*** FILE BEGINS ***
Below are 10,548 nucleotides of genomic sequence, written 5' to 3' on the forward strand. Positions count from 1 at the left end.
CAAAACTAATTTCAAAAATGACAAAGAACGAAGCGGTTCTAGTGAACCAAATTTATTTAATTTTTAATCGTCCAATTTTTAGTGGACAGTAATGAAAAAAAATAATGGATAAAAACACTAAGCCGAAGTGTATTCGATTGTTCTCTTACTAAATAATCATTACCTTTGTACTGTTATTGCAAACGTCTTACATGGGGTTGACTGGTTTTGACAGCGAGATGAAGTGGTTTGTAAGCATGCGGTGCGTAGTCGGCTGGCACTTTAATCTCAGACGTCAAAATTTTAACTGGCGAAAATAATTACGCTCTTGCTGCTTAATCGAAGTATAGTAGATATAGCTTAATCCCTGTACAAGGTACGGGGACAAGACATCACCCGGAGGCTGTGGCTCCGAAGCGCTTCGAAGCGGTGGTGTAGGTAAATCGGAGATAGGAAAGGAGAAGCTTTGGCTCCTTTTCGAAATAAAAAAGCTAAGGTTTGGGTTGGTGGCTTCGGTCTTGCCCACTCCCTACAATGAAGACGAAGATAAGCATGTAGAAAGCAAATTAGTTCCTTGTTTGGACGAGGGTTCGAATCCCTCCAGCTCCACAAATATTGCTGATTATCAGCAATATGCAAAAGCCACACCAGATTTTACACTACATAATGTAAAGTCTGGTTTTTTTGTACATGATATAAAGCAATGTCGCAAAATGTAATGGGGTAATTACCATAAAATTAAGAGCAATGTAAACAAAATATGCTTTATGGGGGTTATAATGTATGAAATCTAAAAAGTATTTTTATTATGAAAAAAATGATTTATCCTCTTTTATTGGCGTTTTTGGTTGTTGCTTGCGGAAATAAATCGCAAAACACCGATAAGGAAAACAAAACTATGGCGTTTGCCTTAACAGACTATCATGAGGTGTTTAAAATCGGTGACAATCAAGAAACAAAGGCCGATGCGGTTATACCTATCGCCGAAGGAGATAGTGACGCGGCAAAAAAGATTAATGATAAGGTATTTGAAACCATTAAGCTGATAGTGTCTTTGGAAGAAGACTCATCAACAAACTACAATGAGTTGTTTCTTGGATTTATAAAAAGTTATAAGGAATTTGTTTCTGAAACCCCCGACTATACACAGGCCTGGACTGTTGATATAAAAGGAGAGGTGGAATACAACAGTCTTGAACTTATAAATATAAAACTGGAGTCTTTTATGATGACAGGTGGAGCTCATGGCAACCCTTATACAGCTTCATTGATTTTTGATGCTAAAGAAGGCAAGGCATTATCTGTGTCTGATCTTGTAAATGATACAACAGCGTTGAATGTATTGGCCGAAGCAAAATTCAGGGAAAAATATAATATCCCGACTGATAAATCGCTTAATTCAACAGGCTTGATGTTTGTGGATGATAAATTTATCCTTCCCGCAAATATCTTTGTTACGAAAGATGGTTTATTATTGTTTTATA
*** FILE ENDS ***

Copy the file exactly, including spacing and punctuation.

Below are 10,548 nucleotides of genomic sequence, written 5' to 3' on the forward strand. Positions count from 1 at the left end.
CAAAACTAATTTCAAAAATGACAAAGAACGAAGCGGTTCTAGTGAACCAAATTTATTTAATTTTTAATCGTCCAATTTTTAGTGGACAGTAATGAAAAAAAATAATGGATAAAAACACTAAGCCGAAGTGTATTCGATTGTTCTCTTACTAAATAATCATTACCTTTGTACTGTTATTGCAAACGTCTTACATGGGGTTGACTGGTTTTGACAGCGAGATGAAGTGGTTTGTAAGCATGCGGTGCGTAGTCGGCTGGCACTTTAATCTCAGACGTCAAAATTTTAACTGGCGAAAATAATTACGCTCTTGCTGCTTAATCGAAGTATAGTAGATATAGCTTAATCCCTGTACAAGGTACGGGGACAAGACATCACCCGGAGGCTGTGGCTCCGAAGCGCTTCGAAGCGGTGGTGTAGGTAAATCGGAGATAGGAAAGGAGAAGCTTTGGCTCCTTTTCGAAATAAAAAAGCTAAGGTTTGGGTTGGTGGCTTCGGTCTTGCCCACTCCCTACAATGAAGACGAAGATAAGCATGTAGAAAGCAAATTAGTTCCTTGTTTGGACGAGGGTTCGAATCCCTCCAGCTCCACAAATATTGCTGATTATCAGCAATATGCAAAAGCCACACCAGATTTTACACTACATAATGTAAAGTCTGGTTTTTTTGTACATGATATAAAGCAATGTCGCAAAATGTAATGGGGTAATTACCATAAAATTAAGAGCAATGTAAACAAAATATGCTTTATGGGGGTTATAATGTATGAAATCTAAAAAGTATTTTTATTATGAAAAAAATGATTTATCCTCTTTTATTGGCGTTTTTGGTTGTTGCTTGCGGAAATAAATCGCAAAACACCGATAAGGAAAACAAAACTATGGCGTTTGCCTTAACAGACTATCATGAGGTGTTTAAAATCGGTGACAATCAAGAAACAAAGGCCGATGCGGTTATACCTATCGCCGAAGGAGATAGTGACGCGGCAAAAAAGATTAATGATAAGGTATTTGAAACCATTAAGCTGATAGTGTCTTTGGAAGAAGACTCATCAACAAACTACAATGAGTTGTTTCTTGGATTTATAAAAAGTTATAAGGAATTTGTTTCTGAAACCCCCGACTATACACAGGCCTGGACTGTTGATATAAAAGGAGAGGTGGAATACAACAGTCTTGAACTTATAAATATAAAACTGGAGTCTTTTATGATGACAGGTGGAGCTCATGGCAACCCTTATACAGCTTCATTGATTTTTGATGCTAAAGAAGGCAAGGCATTATCTGTGTCTGATCTTGTAAATGATACAACAGCGTTGAATGTATTGGCCGAAGCAAAATTCAGGGAAAAATATAATATCCCGACTGATAAATCGCTTAATTCAACAGGCTTGATGTTTGTGGATGATAAATTTATCCTTCCCGCAAATATCTTTGTTACGAAAGATGGTTTATTATTGTTTTATA